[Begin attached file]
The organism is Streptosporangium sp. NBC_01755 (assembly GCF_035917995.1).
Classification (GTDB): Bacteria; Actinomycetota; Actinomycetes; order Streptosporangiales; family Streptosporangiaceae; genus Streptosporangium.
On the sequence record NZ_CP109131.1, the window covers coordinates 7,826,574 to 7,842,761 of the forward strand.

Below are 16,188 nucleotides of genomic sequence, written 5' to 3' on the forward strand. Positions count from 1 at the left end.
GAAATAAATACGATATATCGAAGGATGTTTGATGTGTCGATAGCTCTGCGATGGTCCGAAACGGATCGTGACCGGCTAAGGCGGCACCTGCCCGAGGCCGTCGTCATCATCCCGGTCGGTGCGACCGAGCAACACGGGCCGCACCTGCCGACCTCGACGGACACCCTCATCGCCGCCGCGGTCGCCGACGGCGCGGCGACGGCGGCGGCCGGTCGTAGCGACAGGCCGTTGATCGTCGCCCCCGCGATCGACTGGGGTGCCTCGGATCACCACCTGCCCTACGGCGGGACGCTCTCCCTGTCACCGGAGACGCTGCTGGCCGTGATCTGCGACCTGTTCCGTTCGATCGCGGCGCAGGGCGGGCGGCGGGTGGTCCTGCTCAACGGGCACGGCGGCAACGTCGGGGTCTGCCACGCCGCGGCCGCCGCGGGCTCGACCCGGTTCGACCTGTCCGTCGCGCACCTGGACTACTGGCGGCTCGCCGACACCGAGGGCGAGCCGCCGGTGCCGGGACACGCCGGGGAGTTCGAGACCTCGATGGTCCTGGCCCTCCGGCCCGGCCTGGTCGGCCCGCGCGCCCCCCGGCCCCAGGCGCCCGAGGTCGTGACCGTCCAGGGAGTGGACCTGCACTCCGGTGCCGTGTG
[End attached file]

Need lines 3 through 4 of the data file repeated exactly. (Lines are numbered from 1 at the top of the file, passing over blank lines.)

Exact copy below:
On the sequence record NZ_CP109131.1, the window covers coordinates 7,826,574 to 7,842,761 of the forward strand.

Below are 16,188 nucleotides of genomic sequence, written 5' to 3' on the forward strand. Positions count from 1 at the left end.